Runoff Pollution

Less Hypoxia along Gulf Coast–But…

“As discussed in the press release, there still remains a need to reduce the nutrient load entering the Gulf of Mexico and the smaller observed size was likely a result of storm and wind conditions and are not necessarily an indication of a long-term decrease in hypoxia area,” said Keeley Belva, a spokeswoman for the National Ocean Service.

Harmful Algae Increase

  Blooms of harmful algae in the nation’s waters appear to be occurring much more frequently than in the past, increasing suspicions that the warming climate may be exacerbating the problem. The Environmental Working Group (EWG) published newly collected data… Read More ›

Domoic Poison Strikes California’s Central Coast

Since the beginning of April, Julia Parker has seen 216 sick pelagic birds come into the Santa Barbara Wildlife Care Network. There were only four in February, and three in March. Of those 216, mostly loons, grebes, and murres, only 65 survived long enough to be transferred to the International Bird Rescue center in San Pedro. Many more have been found dead on nearby beaches.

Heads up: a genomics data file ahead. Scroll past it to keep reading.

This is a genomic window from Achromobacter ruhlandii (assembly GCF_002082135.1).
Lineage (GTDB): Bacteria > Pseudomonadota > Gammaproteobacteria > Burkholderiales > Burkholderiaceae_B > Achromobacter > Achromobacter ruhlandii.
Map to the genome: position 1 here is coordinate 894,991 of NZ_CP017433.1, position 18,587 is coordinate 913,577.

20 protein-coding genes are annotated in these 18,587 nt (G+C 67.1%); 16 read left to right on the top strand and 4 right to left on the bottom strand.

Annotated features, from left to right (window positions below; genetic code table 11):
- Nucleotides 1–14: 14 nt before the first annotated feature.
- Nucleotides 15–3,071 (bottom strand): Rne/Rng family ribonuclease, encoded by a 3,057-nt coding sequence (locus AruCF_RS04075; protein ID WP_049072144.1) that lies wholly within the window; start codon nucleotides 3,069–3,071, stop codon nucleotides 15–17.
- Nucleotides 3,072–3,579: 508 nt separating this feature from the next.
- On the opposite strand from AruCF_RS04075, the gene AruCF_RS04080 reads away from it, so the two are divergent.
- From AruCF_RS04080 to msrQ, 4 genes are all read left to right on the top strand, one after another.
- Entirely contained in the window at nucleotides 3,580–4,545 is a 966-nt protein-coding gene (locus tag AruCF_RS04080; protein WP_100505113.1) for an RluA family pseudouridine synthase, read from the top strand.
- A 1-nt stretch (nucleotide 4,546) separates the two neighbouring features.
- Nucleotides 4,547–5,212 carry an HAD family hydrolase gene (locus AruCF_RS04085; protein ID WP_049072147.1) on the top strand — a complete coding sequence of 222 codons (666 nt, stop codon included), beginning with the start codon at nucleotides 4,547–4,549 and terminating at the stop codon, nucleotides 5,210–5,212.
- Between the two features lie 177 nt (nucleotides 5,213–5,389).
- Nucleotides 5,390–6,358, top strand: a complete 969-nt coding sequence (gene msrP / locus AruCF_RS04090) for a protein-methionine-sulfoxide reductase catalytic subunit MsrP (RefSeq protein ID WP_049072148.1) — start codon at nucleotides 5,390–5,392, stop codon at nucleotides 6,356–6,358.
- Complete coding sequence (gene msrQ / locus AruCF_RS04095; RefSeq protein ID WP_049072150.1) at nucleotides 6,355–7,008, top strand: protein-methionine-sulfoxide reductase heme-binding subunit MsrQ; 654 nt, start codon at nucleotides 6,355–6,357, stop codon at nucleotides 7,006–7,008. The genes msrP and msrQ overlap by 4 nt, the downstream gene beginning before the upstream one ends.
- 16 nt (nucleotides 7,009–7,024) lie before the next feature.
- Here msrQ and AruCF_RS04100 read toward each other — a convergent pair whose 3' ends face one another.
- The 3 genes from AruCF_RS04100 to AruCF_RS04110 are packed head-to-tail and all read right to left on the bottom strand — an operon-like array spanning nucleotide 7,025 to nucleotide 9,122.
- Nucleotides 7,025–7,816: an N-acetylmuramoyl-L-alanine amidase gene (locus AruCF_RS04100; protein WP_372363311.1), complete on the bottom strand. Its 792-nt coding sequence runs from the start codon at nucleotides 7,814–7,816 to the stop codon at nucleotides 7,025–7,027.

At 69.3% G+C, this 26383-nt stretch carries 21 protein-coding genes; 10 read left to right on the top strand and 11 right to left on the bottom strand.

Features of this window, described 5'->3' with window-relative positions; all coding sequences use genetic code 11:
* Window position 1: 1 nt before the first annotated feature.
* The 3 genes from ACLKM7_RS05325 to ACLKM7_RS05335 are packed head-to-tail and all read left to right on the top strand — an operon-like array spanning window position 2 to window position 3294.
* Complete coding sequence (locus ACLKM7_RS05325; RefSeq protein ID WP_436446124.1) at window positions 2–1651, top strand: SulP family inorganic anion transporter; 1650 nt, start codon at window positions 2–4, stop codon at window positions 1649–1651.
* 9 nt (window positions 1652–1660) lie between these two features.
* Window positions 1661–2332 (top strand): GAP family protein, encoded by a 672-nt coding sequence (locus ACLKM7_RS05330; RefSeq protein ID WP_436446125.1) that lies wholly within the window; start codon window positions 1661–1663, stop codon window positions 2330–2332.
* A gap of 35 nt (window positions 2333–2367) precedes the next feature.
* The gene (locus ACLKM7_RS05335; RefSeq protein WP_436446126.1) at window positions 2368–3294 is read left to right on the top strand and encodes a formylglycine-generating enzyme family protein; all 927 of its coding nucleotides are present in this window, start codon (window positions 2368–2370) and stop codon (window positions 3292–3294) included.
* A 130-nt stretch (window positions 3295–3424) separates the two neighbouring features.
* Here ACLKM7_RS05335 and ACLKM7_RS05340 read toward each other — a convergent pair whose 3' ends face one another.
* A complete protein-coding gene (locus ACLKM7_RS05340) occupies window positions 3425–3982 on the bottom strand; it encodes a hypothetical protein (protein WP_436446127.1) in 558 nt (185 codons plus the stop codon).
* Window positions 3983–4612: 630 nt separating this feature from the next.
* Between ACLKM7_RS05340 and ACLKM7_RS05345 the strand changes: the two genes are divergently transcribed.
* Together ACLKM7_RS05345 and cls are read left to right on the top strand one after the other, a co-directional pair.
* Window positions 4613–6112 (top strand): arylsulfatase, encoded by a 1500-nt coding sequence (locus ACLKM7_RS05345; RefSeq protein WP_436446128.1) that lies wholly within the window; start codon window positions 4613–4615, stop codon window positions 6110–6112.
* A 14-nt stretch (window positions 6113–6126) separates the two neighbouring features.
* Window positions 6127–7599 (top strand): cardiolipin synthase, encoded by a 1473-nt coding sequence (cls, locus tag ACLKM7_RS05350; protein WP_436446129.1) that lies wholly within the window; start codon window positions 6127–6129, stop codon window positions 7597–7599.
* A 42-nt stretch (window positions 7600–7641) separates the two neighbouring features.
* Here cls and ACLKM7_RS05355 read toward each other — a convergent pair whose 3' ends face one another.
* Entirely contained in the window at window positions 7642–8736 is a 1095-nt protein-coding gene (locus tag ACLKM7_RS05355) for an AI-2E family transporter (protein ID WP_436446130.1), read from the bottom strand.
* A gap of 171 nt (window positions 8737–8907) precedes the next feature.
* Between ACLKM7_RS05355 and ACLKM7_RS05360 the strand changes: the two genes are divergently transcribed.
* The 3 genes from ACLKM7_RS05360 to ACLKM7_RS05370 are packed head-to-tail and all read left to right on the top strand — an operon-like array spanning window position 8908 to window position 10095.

Nitrite Pollution Increase in Ocean Water

Researchers have more than once warned of “dead zones” and toxic algal blooms as a consequence of changing climatic conditions. Ocean temperatures are increasing, and this in turn encourages a new set of biochemical processes.

Professor Hollibaugh and a colleague report in the journal Environmental Science and Technology that over the course of eight summers they measured peaks of nitrite, alongside massive increases in the numbers of the microorganisms that produce it, in coastal waters off Georgia.

Pollution reaches the Mariana Trench

The amphipods were contaminated with PCBs — polychlorinated biphenyls — toxic chemicals used for decades in industry, as well as other industrial pollutants known as persistent organic pollutants.

“Every sample we had,” Jamieson says, “had contaminants in it at very high or extraordinarily high levels.”